Housing finance (Fannie and Freddie) could have been nationalized much earlier and then the government through Fannie and Freddie could have bought up bad mortgages and contained the mess before massive unemployment hit. This would have also contained the cost of the mess. As its gone longer and deeper, people lose their jobs, they also lost the ability to pay for homes they normally would have wanted to stay in. Keeping people working would have softened the blow and contained the cost.

They could have nationalized as many banks as necessary much earlier, which would have kept banking, borrowing, lending and investing moving, while preventing any major financial runs or panics (which did occur after Lehman collapsed).

DeLong points plenty of fingers at Obama. Obama did do a lot of what Delong suggests, but in each and every case, it was never big or forceful enough to make enough of a difference. The stimulus needed to be much bigger. The Fed basically stopped doing much after the initial disaster was averted (other than keeping interest rates to basically zero). They could have advertised defined inflation and price targets and aggressively pursued them. Many more targeted bank nationalizations could have been performed.

In all of these suggestions, you find that the principle outlined in "Bagehot's Rule":

"All seven of these tools are applications of Walter Bagehot's rule: the principal that the way to deal with a panic in which nobody is sure if contracts will be honored is for the government to make sure that contracts are honored by lending freely to anybody who asks. (But, Bagehot wrote, the lending should be 'at a penalty rate' -- financiers should never profit from the fact of government assistance to stem the panic. That is the second part of Bagehot's rule)."

But why was Obama so timid?

Basically to sum up both Bush's and Obama's response to the worst economic crisis since the Great Depression: They did just enough to avoid a Depression, but not nearly enough to either prevent the severe recession nor spur a vigorous recovery.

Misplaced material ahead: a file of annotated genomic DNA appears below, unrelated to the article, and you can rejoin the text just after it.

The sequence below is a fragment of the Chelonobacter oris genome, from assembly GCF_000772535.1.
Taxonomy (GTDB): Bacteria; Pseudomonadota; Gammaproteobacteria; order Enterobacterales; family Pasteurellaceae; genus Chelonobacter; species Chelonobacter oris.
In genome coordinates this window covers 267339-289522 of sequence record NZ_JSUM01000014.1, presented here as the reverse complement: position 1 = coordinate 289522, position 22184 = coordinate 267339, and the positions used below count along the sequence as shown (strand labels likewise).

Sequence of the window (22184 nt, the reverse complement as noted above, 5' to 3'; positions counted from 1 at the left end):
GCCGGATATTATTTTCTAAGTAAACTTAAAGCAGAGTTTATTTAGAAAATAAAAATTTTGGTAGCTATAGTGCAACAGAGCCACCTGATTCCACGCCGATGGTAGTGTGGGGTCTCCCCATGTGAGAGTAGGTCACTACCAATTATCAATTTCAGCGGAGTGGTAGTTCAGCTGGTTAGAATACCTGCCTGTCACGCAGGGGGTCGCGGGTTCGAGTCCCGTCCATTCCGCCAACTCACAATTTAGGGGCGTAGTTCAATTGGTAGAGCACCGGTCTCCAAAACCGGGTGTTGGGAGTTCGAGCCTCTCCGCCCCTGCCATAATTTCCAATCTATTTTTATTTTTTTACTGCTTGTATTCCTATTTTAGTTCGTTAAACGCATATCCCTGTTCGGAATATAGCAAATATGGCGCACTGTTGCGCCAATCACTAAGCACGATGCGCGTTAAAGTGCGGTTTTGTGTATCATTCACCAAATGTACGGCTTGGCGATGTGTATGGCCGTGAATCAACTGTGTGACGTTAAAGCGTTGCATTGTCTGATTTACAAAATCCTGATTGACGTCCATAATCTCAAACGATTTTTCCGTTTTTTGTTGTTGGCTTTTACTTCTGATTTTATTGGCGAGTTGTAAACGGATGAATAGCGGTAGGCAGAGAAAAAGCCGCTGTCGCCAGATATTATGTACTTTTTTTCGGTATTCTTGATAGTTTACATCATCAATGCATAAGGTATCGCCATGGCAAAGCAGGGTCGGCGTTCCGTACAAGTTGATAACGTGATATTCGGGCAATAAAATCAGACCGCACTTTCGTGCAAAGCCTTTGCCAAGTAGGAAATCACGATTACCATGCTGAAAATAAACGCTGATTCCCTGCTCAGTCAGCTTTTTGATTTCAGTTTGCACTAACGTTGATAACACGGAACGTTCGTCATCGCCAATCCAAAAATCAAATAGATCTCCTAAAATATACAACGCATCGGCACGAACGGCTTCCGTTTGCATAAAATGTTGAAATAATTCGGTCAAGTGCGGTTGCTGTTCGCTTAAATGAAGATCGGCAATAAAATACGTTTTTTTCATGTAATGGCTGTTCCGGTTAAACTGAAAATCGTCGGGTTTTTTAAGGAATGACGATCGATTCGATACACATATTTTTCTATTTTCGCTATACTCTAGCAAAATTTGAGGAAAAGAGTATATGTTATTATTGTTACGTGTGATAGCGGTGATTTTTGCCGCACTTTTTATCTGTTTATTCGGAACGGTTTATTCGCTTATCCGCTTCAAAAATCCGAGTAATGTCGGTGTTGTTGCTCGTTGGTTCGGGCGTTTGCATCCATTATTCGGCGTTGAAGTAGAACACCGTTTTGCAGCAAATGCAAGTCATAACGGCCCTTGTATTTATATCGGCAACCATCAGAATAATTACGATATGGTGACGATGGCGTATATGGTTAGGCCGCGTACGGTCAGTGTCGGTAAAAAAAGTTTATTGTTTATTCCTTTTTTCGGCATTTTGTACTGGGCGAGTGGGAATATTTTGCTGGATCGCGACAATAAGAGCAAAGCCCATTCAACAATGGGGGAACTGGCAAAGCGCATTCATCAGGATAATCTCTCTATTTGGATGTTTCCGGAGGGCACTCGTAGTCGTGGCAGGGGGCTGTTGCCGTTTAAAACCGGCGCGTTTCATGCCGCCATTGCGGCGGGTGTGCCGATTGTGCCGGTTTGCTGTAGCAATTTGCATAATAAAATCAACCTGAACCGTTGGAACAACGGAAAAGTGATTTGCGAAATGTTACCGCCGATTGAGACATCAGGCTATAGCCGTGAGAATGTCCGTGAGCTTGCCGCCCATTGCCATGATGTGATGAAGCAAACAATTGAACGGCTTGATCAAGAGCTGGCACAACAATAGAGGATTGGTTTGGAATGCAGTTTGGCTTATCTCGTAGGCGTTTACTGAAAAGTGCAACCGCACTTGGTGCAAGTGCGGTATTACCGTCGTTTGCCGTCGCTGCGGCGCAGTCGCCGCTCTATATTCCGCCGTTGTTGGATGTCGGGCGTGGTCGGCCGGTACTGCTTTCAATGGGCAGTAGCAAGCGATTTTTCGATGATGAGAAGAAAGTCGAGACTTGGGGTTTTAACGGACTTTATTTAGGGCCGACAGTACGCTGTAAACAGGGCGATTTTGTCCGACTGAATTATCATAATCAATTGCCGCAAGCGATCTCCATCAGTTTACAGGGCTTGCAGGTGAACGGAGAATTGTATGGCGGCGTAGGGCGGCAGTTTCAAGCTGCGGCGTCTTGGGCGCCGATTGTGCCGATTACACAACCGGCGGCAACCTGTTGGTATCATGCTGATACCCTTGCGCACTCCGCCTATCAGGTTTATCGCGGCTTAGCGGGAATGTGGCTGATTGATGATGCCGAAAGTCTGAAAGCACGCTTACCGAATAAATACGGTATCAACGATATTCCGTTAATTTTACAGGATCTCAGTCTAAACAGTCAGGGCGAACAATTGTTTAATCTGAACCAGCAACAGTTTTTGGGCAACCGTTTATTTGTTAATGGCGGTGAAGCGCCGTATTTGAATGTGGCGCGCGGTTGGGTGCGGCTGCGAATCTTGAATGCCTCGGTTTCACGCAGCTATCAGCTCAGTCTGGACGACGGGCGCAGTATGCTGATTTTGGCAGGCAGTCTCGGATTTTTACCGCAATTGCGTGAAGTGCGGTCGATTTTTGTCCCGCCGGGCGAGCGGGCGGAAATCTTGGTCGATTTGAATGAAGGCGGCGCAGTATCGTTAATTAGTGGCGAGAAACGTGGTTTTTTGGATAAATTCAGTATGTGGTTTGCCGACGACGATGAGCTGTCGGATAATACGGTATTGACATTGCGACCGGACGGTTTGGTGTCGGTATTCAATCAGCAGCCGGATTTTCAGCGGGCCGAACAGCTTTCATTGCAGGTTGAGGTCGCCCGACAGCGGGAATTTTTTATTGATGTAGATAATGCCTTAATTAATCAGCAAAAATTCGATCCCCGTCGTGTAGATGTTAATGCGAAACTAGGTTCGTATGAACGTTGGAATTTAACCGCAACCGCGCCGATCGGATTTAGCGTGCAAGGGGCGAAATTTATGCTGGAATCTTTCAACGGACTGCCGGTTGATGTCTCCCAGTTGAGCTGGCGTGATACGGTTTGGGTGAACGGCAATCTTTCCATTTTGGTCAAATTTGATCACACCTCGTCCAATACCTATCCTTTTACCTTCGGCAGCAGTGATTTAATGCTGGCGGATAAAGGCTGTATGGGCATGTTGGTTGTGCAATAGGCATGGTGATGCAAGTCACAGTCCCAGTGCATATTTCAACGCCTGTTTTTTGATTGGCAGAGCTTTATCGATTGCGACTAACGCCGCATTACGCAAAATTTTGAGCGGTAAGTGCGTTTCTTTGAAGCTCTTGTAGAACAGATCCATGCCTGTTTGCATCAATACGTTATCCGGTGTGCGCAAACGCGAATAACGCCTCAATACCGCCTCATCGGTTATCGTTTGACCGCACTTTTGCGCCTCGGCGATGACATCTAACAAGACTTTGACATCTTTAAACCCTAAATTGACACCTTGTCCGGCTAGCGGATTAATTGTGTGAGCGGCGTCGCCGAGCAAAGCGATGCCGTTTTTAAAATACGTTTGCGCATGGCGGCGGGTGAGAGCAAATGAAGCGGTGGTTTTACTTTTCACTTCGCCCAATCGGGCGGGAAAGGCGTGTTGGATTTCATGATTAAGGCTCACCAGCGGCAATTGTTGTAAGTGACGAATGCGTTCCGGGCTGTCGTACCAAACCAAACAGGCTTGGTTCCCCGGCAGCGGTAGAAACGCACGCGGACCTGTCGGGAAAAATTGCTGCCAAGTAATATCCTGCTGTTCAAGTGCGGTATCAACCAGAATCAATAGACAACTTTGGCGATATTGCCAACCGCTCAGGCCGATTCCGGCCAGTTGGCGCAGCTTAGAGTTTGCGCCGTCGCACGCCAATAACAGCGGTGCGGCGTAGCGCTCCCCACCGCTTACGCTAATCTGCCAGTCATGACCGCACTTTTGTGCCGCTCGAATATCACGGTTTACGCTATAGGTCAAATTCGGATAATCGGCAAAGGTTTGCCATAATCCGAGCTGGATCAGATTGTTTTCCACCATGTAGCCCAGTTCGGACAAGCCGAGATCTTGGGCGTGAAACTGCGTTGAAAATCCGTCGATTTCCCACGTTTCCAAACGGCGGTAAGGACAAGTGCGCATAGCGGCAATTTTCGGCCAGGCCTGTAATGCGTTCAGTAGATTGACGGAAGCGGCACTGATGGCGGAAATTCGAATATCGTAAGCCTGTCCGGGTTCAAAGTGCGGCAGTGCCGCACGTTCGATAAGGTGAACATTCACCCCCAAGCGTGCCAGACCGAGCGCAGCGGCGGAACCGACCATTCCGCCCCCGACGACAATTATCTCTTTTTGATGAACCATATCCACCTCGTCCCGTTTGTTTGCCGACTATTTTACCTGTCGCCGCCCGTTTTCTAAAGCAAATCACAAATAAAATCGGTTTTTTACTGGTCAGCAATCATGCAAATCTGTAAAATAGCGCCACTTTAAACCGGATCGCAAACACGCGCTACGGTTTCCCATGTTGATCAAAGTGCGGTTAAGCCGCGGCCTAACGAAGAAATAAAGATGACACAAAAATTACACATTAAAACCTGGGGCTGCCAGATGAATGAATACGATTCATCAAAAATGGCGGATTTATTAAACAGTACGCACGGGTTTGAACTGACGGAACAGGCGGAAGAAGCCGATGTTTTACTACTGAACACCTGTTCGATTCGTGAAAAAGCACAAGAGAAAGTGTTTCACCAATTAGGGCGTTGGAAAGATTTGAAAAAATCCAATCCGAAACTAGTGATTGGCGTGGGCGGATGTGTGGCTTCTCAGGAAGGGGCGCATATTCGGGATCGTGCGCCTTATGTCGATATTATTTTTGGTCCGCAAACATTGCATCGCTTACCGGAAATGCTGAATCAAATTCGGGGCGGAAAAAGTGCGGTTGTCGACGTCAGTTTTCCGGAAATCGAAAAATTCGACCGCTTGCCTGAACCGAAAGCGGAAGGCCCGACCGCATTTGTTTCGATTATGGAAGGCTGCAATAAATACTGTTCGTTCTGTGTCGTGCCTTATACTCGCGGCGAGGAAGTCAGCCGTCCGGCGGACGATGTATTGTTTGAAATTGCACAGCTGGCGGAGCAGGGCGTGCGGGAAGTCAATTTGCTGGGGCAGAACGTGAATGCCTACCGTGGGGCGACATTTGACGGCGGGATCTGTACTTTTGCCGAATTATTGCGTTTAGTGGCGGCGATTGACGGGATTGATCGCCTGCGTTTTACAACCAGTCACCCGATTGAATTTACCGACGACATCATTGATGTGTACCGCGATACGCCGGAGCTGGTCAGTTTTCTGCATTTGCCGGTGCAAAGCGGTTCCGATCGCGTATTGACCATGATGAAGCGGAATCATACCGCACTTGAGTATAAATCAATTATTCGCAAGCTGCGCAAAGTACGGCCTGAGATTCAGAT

What Obama did do was he pivoted. He spent a lot of time, energy and political capital getting health care reform passed. Additionally, he spent the next year getting a significant financial reform bill passed. Health care in particular consumed his time and attention and left him little room to deal with the economy in any significant way.

Now, I support Obama's health care plan. It was no where near adequate. I'm doubtful it does enough to control cost - my primary concern, and more work is required.

But where does that leave us now. We have an economy with 10% unemployment. In 2014 (when Obamacare will finally be working in full), we'll have a health care system in place that should provide a better framework especially in a climate of high unemployment - its not so nearly dependent on employment provided health care.

But we are at serious risk of being stuck in a situation where high unemployment becomes the norm, and the next two years, we have a political climate that will probably make things worse. Cutting government spending does not make up for this massive demand shock (we have plenty of supply), and therefore if we do too much to try to balance our budget, we risk a double dip recession.

Furthermore, the massive losses in tax revenue due to this recession puts a huge strain on our ability to pay for our health care costs (which generally continue no matter how the economy behaves - sick people still need care). This reality gives more ammunition to those who would kill or severely roll back what Obama accomplished with his health care bill.